After we have explained what Boolean functions and what truth tables are, it is time to use these concepts to introduce important examples of connectives.

# Definition: Negation

Let $$L$$ be a set of propositions with the interpretation $I$ and the corresponding valuation function $[[]]_I$. A negation "$$\neg$$" is a Boolean function. $\neg :=\begin{cases}L & \mapsto L \\ x &\mapsto \neg x \\ \end{cases}$

defined by the following truth table:

Truth Table of the Negation

$[[x]]_I$ $[[\neg x]]_I$
$$1$$ $$0$$
$$0$$ $$1$$

### Notes

• The negation of any proposition changes from one truth value to the other.
• By the axiom of bivalence of truth, the negation of any negated proposition $\neg x$ must be the proposition itself: $\neg(\neg x)=x.$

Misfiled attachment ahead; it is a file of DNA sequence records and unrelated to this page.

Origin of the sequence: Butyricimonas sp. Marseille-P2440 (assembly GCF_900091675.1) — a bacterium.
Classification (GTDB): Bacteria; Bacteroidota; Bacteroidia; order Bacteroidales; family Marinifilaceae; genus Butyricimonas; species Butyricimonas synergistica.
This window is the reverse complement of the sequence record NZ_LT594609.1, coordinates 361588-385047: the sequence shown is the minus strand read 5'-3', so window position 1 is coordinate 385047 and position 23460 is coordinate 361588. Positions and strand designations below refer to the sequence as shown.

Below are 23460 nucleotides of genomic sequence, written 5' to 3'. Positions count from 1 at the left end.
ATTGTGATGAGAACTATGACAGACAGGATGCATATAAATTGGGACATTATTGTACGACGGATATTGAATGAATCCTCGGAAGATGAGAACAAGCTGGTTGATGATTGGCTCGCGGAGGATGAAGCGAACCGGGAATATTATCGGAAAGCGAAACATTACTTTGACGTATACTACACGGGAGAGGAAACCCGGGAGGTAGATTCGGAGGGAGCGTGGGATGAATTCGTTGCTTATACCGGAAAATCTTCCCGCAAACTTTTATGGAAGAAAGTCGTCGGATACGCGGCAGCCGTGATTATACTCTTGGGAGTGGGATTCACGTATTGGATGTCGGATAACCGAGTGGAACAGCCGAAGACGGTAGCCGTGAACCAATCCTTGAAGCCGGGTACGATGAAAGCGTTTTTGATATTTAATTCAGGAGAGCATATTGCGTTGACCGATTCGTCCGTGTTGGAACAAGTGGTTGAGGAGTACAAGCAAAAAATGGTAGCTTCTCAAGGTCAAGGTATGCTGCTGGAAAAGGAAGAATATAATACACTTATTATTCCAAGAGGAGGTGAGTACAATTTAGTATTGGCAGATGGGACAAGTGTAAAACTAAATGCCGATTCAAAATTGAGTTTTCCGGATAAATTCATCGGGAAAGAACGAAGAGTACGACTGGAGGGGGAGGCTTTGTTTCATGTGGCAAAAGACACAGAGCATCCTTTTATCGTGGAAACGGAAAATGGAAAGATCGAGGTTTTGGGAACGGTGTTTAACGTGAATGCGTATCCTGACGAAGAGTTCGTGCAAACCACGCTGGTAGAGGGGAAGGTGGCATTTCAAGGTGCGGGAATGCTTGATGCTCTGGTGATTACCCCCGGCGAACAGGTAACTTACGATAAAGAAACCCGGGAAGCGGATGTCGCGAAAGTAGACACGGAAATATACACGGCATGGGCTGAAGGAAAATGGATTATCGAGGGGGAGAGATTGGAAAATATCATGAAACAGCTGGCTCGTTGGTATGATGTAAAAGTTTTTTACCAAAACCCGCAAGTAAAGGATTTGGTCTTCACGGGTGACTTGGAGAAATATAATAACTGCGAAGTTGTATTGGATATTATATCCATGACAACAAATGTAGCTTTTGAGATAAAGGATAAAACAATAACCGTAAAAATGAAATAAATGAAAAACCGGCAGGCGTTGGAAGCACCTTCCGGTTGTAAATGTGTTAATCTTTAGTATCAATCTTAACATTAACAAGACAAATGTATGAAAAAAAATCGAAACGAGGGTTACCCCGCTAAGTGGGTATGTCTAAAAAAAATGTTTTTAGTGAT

• Later in the text, it will turn out that negation is one of the most important connectives: We can construct successfully logical systems even if we dispense some connectives, but we cannot do without the negation.

Branches: 1
Corollaries: 2 3
Definitions: 4 5 6 7
Examples: 8
Explanations: 9
Lemmas: 10 11 12 13 14 15 16
Parts: 17
Proofs: 18 19 20 21 22 23 24 25 26

Thank you to the contributors under CC BY-SA 4.0!

Github:

### References

#### Bibliography

1. Kohar, Richard: "Basic Discrete Mathematics, Logic, Set Theory & Probability", World Scientific, 2016